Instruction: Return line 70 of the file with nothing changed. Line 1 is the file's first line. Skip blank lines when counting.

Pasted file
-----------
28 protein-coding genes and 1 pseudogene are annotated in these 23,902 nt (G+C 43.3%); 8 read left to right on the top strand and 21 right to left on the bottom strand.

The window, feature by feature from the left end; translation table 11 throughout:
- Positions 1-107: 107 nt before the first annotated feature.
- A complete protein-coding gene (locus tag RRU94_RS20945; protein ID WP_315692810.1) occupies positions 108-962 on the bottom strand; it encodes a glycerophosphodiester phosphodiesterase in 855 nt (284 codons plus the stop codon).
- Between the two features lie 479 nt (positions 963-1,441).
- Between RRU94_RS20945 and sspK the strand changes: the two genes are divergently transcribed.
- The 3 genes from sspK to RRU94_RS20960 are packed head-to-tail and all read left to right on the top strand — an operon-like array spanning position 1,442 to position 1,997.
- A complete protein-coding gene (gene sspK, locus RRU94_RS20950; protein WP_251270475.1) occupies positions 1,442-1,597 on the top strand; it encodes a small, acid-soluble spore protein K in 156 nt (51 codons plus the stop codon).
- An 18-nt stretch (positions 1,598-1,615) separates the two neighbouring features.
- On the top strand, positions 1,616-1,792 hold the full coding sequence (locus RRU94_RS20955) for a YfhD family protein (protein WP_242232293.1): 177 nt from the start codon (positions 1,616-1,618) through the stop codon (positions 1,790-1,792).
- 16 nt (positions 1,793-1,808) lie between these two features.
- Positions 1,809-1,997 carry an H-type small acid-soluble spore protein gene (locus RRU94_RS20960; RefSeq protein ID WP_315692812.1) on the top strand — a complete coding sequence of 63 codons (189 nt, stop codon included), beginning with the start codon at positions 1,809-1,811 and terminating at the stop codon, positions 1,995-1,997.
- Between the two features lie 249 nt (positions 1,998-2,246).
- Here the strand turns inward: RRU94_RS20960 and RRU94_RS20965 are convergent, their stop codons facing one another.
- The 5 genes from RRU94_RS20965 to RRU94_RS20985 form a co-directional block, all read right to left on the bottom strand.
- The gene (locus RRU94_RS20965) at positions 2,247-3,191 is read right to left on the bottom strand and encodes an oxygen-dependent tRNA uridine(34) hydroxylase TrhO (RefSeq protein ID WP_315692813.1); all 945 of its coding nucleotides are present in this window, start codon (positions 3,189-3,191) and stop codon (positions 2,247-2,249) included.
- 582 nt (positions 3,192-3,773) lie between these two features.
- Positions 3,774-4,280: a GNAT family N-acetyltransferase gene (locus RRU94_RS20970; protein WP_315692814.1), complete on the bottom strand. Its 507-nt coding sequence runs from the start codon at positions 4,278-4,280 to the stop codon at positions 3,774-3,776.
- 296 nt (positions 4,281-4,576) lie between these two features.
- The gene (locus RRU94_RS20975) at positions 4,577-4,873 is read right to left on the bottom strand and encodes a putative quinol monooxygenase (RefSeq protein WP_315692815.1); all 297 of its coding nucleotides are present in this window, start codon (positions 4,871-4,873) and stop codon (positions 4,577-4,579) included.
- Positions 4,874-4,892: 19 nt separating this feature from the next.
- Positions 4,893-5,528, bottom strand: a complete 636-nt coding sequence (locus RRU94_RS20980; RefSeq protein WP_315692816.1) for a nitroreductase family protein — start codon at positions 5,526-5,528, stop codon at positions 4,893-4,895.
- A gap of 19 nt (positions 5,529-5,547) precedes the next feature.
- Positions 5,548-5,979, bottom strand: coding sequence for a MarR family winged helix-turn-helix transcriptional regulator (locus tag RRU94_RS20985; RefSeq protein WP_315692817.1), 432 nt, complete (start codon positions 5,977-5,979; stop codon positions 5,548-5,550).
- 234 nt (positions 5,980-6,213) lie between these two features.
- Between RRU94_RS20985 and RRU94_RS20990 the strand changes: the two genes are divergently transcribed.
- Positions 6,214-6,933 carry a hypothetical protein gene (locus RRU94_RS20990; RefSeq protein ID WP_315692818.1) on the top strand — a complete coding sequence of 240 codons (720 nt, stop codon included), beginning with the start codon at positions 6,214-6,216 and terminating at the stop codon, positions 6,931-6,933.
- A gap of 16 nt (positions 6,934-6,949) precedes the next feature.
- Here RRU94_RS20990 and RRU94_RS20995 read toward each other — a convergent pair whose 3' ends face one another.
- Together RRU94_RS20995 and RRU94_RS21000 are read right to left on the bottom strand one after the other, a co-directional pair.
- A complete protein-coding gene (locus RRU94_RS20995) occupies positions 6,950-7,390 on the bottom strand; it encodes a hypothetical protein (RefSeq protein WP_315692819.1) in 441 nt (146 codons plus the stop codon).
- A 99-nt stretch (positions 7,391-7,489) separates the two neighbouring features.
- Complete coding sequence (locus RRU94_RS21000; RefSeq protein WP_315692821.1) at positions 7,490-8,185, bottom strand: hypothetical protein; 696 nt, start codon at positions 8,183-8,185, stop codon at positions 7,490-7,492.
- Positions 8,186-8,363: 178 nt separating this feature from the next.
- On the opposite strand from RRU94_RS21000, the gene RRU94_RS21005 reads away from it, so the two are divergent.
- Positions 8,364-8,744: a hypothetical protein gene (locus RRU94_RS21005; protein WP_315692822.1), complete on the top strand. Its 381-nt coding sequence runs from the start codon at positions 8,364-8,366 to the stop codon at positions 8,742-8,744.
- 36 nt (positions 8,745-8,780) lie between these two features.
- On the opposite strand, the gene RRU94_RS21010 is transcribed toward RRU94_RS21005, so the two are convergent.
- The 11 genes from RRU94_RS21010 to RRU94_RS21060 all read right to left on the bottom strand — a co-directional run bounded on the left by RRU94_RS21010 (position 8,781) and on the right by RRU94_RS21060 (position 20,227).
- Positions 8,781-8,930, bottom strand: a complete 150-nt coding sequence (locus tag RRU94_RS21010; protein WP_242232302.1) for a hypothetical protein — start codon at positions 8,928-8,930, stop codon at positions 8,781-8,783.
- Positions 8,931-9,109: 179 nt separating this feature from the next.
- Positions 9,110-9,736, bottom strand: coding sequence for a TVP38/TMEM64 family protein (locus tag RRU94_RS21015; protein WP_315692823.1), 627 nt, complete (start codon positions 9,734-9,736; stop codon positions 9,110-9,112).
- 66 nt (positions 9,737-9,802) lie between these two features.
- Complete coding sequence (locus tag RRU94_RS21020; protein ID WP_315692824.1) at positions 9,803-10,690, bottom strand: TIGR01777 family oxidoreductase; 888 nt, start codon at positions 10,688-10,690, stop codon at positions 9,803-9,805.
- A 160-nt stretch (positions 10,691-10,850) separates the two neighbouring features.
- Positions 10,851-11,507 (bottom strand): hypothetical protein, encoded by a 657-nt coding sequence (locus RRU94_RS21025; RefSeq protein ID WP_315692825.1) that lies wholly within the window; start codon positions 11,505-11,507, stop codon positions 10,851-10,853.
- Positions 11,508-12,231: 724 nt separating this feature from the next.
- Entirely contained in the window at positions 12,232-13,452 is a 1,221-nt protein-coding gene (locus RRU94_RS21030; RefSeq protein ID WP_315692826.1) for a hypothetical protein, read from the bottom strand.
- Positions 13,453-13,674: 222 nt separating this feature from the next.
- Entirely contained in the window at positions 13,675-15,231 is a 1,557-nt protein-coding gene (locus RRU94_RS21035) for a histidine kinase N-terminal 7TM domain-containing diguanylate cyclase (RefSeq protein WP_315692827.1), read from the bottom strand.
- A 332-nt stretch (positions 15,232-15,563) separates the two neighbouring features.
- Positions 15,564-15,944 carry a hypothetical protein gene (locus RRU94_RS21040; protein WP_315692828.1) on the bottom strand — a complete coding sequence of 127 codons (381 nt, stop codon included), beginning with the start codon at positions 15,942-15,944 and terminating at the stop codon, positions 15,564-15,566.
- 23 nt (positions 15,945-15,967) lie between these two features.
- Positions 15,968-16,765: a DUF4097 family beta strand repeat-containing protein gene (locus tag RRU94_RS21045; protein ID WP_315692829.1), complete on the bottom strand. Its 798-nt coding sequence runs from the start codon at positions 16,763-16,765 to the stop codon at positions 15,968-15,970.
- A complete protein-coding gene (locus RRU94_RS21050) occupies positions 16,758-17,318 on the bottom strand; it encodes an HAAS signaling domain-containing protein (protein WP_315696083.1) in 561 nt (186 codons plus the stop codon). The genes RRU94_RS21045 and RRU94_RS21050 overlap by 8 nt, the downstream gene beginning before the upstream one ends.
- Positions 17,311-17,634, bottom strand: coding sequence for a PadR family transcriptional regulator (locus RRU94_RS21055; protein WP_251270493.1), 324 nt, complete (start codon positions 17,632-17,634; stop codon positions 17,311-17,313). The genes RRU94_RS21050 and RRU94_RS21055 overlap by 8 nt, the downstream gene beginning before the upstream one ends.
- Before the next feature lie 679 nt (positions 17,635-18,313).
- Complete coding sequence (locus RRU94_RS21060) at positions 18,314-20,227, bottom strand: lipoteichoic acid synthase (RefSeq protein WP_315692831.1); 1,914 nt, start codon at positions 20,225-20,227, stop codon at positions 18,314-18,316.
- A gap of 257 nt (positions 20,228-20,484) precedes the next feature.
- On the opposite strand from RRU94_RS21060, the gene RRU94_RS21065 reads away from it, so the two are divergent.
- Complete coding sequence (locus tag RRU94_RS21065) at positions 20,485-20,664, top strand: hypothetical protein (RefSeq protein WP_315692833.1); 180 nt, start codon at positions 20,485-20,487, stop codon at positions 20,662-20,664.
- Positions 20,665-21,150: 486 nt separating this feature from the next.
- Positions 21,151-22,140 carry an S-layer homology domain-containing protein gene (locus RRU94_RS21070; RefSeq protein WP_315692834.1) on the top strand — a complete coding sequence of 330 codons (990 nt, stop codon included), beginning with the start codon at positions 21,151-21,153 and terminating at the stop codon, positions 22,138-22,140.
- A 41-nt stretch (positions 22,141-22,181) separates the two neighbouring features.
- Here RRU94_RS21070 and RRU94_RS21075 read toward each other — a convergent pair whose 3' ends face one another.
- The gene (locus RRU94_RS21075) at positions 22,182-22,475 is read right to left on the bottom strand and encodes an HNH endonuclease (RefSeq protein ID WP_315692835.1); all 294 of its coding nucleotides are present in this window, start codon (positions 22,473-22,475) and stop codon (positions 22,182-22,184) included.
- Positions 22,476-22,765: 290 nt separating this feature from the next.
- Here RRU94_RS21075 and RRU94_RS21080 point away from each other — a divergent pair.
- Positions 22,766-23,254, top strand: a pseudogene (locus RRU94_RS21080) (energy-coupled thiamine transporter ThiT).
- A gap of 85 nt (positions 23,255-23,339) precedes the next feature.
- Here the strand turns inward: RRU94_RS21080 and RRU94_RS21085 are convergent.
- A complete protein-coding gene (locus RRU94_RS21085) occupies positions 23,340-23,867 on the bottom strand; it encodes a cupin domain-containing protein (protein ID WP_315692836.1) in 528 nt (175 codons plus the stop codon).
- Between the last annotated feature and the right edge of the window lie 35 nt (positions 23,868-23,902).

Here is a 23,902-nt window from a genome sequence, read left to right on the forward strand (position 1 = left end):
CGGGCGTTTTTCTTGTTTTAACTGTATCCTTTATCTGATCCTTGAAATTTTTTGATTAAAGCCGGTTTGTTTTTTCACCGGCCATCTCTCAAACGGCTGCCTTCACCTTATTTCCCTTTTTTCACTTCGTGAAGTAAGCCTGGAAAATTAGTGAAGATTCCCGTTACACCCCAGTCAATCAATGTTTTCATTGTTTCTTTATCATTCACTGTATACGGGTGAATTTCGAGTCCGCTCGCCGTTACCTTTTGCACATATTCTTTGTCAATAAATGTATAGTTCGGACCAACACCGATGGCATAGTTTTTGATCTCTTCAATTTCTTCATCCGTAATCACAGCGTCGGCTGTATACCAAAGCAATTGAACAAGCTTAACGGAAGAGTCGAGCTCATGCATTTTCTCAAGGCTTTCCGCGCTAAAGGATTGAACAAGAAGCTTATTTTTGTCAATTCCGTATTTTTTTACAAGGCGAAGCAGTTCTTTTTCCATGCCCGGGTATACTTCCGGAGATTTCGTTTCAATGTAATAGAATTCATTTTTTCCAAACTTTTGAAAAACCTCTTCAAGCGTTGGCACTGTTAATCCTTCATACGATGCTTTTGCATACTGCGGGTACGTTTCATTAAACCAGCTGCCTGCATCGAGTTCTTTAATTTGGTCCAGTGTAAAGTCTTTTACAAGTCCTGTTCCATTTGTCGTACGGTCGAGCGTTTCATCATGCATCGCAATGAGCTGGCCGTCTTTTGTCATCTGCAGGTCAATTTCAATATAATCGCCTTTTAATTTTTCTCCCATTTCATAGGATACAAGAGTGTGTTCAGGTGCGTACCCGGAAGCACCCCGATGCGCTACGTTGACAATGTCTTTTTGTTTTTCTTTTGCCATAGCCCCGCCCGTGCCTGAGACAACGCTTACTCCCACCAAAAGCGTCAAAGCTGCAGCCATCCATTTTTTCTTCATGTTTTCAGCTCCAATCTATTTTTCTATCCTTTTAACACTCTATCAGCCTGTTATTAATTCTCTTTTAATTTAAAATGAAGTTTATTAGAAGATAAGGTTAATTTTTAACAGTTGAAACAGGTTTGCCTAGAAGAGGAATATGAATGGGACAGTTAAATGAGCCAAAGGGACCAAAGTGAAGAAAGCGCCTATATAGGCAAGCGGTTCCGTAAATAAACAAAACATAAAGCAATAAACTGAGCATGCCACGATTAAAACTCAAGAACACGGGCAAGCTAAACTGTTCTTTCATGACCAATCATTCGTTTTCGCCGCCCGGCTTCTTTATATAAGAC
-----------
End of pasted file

- A gap of 85 nt (positions 23,255-23,339) precedes the next feature.